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Journal of Environmental Quality Abstract -

Ammonia and Amine Emissions from a Large Cattle Feedlot1


This article in JEQ

  1. Vol. 11 No. 2, p. 288-293
    Received: July 9, 1981

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  1. G. L. Hutchinson,
  2. A. R. Mosier and
  3. C. E. Andre2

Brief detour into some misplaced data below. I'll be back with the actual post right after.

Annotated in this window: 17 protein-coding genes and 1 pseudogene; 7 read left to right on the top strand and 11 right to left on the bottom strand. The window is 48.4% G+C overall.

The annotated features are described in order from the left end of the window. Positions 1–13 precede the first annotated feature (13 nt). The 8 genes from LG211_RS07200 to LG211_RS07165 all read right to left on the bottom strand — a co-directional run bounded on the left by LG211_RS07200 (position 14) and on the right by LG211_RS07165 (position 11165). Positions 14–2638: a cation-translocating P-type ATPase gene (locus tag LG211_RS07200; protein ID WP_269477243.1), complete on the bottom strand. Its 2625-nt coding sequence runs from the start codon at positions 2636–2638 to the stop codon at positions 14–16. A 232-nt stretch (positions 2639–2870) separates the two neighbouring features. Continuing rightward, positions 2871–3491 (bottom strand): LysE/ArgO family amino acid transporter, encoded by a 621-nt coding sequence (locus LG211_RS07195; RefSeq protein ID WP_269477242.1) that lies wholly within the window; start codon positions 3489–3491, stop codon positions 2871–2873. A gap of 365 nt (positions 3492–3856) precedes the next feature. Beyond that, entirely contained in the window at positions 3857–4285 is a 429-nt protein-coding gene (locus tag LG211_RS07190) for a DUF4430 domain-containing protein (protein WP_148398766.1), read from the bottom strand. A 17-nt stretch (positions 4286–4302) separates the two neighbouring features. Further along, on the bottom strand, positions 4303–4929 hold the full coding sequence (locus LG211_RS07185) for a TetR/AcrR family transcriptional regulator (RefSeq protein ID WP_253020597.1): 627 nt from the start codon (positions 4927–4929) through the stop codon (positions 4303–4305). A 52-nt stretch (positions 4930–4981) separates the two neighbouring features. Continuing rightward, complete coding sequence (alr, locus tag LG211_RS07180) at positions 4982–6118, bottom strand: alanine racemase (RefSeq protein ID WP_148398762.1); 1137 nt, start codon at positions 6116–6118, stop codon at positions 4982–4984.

Volatilization of ammonia (NH3) and amines is widely recognized as an important mechanism for loss of feedlot waste nitrogen to air and water resources, but quantitative measurements of these emissions have not been made. We used a micrometeorological technique to determine vertical NH3 and amine flux densities above a large cattle feedlot in northeastern Colorado. The NH3 flux density averaged 1.4 ± 0.7 kg N/ha per hour in periodic measurements during the spring and summer of 1977, and was estimated to have a similar magnitude during the previous fall and winter. Somewhat lower fluxes were recorded when the feedlot surface was wet, but these were offset by higher-than-average fluxes as the surface dried. The amine-N flux was < 1% as great as that of NH3-N and made an insignificant contribution to the feedlot's N balance. Trimethylamine flux was always the highest and exceeded the sum of all other amine fluxes. Total NH3 and amine emissions represented about one-half the rate of urinary N deposition, or about one-fourth the rate of total N deposition, estimated for this feedlot. Our data support the hypothesis advanced by other authors that animal wastes are a major source of atmospheric NH3, and in some areas are the principal source.

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